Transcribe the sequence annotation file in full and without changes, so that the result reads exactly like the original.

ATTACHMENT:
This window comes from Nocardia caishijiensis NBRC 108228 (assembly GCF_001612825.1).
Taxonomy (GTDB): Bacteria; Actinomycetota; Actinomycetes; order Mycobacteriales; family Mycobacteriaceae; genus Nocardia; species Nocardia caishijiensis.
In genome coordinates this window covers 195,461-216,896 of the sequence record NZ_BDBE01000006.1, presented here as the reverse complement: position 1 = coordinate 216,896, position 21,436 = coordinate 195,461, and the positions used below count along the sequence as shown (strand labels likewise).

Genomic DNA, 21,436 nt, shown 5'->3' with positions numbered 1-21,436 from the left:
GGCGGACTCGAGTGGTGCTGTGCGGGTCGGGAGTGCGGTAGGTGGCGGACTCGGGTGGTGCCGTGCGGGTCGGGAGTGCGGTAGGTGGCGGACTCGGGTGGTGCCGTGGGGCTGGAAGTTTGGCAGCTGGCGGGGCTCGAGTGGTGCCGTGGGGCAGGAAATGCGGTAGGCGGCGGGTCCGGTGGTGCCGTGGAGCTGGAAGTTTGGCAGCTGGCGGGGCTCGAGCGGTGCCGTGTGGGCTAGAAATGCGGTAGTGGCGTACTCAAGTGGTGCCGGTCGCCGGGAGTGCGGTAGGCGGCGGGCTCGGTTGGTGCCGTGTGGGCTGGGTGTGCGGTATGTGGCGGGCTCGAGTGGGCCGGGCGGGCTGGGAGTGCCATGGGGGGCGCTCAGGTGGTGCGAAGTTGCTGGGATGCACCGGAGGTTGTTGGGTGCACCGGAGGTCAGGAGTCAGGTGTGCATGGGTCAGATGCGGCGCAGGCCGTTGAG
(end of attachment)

This window comes from Nocardia caishijiensis NBRC 108228 (assembly GCF_001612825.1).
Taxonomy (GTDB): Bacteria; Actinomycetota; Actinomycetes; order Mycobacteriales; family Mycobacteriaceae; genus Nocardia; species Nocardia caishijiensis.
In genome coordinates this window covers 195,461-216,896 of the sequence record NZ_BDBE01000006.1, presented here as the reverse complement: position 1 = coordinate 216,896, position 21,436 = coordinate 195,461, and the positions used below count along the sequence as shown (strand labels likewise).

Genomic DNA, 21,436 nt, shown 5'->3' with positions numbered 1-21,436 from the left:
GGCGGACTCGAGTGGTGCTGTGCGGGTCGGGAGTGCGGTAGGTGGCGGACTCGGGTGGTGCCGTGCGGGTCGGGAGTGCGGTAGGTGGCGGACTCGGGTGGTGCCGTGGGGCTGGAAGTTTGGCAGCTGGCGGGGCTCGAGTGGTGCCGTGGGGCAGGAAATGCGGTAGGCGGCGGGTCCGGTGGTGCCGTGGAGCTGGAAGTTTGGCAGCTGGCGGGGCTCGAGCGGTGCCGTGTGGGCTAGAAATGCGGTAGTGGCGTACTCAAGTGGTGCCGGTCGCCGGGAGTGCGGTAGGCGGCGGGCTCGGTTGGTGCCGTGTGGGCTGGGTGTGCGGTATGTGGCGGGCTCGAGTGGGCCGGGCGGGCTGGGAGTGCCATGGGGGGCGCTCAGGTGGTGCGAAGTTGCTGGGATGCACCGGAGGTTGTTGGGTGCACCGGAGGTCAGGAGTCAGGTGTGCATGGGTCAGATGCGGCGCAGGCCGTTGAG